I was a bit surprised but happy to find Anne with an E, Season2, back on Netflix and immediately clicked on the first episode and stuck. In these times we can all do with a bit of Anne of Green Gables to sweeten up a few hours. And, yes, she’s still an excitable dreamer that we got to know in Season 1. Although 2 years or so had passed since the end of Season 1.
I started watching the first four episodes and had to stop or might’ve watched the entire series in one night!
Anyway, when we last saw Anne, she and Jerry had returned from a visit to Aunt Josephine with two grifters in tow. At the start of Season 2 the grifters, Nathaniel (Nate) and Mr Dunlop, are settled into life at Green Gables and have started putting their plans into place in order to benefit financially at the expense of the good people of Avonlea. Of course, busybody Anne won’t let them have it all their own way.
Gilbert meanwhile is working on a steamer ship, travelling the world and has befriended a Jamaican man.
I don’t want to give away too much about the first few episodes, except to say that although Anne, Diana, Gilbert and the rest of their schoolmates have all grown a few centimetres since Season 1. Other than that, Anne with an E moves seamlessly between the seasons. There’s still the same charm. Anne is still Anne. Matthew and Marilla are still themselves. Which is pretty much all I can ask from a series whose first season I loved.
Irreplaceable You is a Netflix movie about a woman named Abbie (Gugu Mbatha-Raw), who is in her early 30s and had just become engaged to her long-time boyfriend. She thinks she might be pregnant, but her doctor diagnosis with stage IV cancer instead.
Abbie’s a Type-A personality, a total control freak, so she tries to arrange a partner for her fiancee, Sam (Mikiel Huisman), for after she dies. From the first scene in the movie, we’re told that this is Abbie’s story. Which needed to be said, because we have no idea how Sam feels about his fiancee’s imminent death. He does get upset when he finds out that he’s planning for life after her death. Although he never gives the impression that he would have a tough time moving on. He actually never gives the impression that’s he’s madly in love with her either.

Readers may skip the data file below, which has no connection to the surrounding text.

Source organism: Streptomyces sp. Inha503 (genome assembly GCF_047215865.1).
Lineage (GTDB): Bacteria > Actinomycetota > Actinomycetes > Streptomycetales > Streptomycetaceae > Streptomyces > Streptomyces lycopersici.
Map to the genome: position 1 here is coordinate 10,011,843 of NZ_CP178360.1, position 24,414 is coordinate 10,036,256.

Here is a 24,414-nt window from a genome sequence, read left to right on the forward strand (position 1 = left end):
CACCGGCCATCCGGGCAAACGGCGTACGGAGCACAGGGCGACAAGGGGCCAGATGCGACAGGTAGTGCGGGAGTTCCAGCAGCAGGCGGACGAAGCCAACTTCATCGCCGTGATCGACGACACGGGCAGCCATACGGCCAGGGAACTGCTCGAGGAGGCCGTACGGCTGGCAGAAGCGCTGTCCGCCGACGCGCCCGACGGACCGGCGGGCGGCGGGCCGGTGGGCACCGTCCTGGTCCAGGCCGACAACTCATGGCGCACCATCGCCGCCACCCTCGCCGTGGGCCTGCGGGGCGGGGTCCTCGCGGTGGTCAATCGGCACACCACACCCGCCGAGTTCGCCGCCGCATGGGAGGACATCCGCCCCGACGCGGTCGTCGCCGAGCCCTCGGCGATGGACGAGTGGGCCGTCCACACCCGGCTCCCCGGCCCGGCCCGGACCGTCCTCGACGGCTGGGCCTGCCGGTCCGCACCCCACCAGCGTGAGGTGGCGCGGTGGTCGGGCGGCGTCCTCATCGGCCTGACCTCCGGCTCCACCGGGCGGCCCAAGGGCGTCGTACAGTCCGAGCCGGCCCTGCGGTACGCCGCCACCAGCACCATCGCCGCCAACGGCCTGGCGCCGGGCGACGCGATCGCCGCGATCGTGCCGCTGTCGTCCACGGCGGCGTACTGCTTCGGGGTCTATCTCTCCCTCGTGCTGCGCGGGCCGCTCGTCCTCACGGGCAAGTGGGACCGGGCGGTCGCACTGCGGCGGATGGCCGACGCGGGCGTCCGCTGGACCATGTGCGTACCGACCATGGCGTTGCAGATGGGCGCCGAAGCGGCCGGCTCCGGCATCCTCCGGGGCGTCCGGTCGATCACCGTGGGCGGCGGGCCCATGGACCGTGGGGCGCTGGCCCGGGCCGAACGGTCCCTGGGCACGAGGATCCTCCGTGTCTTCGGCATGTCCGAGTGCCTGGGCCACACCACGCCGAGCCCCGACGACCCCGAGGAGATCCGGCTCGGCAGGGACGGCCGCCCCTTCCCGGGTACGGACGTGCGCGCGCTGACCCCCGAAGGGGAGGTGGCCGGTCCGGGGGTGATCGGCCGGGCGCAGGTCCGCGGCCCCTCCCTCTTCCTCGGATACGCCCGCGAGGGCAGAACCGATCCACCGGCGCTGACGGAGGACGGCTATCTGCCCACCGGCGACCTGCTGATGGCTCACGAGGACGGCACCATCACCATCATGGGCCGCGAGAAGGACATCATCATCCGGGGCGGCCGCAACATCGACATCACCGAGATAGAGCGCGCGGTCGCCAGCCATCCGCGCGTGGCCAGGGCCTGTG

Abbie’s best scenes are with the Dominic (Timothy Simons), a nurse who sits with her through chemotherapy and Myron (Christopher Walker), a fellow cancer sufferer she meets at a support group for cancer patients.
I only found the Irreplaceable You emotional in the last 20 minutes or so and started tearing up after Abbie died. All the emotion of the movie is kept until the last few minutes.
It was the first time I’ve seen Gugu Mbatha-Raw onscreen and she’s beautiful to look at. I believe she has three more projects on Netflix which I’ll check out. However, I didn’t like either Abbie or Sam. Sam was almost a nonperson throughout the movie and Abbie was so shallow or up her own ass as Myron described her to his wife.
It was also kind of weird that Abbie showed little anger at the disease that was taking away her life or anger for the future she’ll never have. Other than obsessing over a partner for Sam, she seemed to have nothing left on her bucket list.
I would recommend this if you like chick flicks and tearjerkers on a Friday night. It’s a pretty harmless movie,
Late last week I noticed Queer Eye on the featured lineup on Netflix. I’d just read about it earlier in the day on Twitter so was keen to check it out. I knew about its predecessor, Queer Eye for the Straight Guy, but had never watched an episode before.
So this last week I watched all eight episodes of Queer Guy over about 4 days.
If you don’t know what Queer Eye is about, it’s five gay guys who make over the life of a guy at the request of someone close to him. They go in and redo his wardrobe, teach him to cook a meal/mix drinks, makeover his home, help him groom and teach him some life skills. This series of eight episodes is set in Atlanta in the US. Seven of the men are straight and one was still gay, but not completely out at the time the five guys arrived.
Who are hosts?
I’d never heard of any of the Queer Eye hosts before. They are: Tan France (fashion), Jonathan Van Ness (grooming), Bobby Berk (interior design), Karamo Brown (culture), and Antoni Porowski (food and wine). As per the title of the show, they’re all gay and throughout the episodes, we get to know bits of their coming out stories. Some of the best parts of the show is seeing how at least of the guys identify with aspects of the men they are making over.
Who are the makeover candidates?
The men makeover candidates all have issues with their self-confidence which manifests in the how messy their homes are, their dress sense (or lack of it) and the way most of them keep people at arm’s length. By the end of the show, they experience some sort of emotional breakthrough. I do wonder how long it lasts though. I hope there’s some sort of follow-up show.
Would I recommend Queer Eye?
I would most certainly recommend Queer Eye. I enjoyed seeing the transformation especially the personal makeovers. A haircut and personal grooming can make a huge difference! I like all five of the fab five. They’re likable and real, if sometimes a bit hyper. I already can’t wait for the next season. I could never stand watching the makeover shows on TV before because of all the breaks and advertisement. The best thing about Netflix? Not one single ad break!